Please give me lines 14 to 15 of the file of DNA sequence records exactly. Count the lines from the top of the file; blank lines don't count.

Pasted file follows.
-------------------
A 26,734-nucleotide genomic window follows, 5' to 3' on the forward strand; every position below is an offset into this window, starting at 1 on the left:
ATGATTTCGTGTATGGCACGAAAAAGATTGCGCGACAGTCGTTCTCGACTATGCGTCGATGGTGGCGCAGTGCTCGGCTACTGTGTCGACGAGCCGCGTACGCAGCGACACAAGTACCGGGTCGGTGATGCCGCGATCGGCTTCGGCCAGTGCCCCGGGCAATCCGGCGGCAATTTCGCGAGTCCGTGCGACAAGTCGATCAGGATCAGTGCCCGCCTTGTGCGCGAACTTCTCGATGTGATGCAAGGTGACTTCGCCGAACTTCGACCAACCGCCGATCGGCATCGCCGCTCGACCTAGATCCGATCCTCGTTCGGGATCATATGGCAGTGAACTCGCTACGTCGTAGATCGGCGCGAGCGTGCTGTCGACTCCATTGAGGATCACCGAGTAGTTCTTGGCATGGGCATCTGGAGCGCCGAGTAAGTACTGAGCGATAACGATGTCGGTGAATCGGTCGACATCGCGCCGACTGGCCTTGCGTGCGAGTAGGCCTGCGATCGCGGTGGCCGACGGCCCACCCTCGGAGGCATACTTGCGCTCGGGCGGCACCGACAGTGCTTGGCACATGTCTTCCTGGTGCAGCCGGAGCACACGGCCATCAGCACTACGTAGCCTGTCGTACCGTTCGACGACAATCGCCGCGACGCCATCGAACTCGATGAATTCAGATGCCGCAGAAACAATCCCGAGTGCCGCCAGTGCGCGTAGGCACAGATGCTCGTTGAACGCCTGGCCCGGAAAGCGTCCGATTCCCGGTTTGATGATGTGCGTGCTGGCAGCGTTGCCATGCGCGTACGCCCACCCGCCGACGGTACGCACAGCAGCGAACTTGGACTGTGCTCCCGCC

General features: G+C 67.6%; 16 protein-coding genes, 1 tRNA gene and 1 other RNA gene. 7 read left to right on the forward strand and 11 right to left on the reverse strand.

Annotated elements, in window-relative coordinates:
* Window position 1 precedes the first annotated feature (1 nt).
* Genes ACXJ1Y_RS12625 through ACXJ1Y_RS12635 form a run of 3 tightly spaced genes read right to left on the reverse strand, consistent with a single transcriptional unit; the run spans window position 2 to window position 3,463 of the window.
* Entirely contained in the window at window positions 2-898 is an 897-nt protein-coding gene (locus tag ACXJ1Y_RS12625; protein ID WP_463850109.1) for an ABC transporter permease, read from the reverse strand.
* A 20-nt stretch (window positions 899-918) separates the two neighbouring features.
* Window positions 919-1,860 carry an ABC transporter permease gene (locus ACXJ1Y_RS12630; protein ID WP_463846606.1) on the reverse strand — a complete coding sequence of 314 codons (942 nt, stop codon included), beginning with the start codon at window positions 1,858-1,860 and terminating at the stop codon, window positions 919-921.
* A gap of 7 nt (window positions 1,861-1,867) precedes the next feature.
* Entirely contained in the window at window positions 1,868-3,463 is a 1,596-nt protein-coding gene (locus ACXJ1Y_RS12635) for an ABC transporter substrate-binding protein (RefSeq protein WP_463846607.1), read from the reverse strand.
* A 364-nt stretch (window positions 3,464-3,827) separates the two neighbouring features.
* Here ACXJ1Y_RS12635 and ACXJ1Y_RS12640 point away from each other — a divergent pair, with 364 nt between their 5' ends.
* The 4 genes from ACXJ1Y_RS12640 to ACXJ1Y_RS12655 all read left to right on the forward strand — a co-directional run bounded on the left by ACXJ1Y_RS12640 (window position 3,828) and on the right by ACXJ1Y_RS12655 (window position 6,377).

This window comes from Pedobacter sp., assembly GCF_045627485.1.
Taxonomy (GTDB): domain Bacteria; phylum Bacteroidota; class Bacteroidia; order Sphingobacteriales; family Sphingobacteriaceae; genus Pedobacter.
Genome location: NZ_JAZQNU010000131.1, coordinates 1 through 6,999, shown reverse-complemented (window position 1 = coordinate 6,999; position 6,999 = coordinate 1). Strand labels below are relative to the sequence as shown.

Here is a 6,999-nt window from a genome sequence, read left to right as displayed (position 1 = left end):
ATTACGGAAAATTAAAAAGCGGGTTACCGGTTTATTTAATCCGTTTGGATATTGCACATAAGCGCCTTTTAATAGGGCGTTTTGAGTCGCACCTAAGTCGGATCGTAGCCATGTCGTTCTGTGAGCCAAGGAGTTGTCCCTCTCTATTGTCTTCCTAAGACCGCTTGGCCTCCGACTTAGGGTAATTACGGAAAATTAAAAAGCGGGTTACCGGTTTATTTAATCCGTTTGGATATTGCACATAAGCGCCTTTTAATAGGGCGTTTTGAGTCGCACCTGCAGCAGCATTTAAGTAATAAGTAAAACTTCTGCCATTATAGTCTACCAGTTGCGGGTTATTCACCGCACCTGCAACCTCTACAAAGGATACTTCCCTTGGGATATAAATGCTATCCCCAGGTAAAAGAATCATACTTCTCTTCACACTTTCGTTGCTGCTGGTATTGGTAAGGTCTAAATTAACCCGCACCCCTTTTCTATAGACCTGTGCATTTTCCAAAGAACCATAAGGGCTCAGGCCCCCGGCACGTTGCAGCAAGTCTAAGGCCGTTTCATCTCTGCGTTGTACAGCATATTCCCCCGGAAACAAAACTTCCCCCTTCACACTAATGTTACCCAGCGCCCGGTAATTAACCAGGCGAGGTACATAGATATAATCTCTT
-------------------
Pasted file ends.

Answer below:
* The 4 genes from ACXJ1Y_RS12640 to ACXJ1Y_RS12655 all read left to right on the forward strand — a co-directional run bounded on the left by ACXJ1Y_RS12640 (window position 3,828) and on the right by ACXJ1Y_RS12655 (window position 6,377).

This window comes from Pedobacter sp., assembly GCF_045627485.1.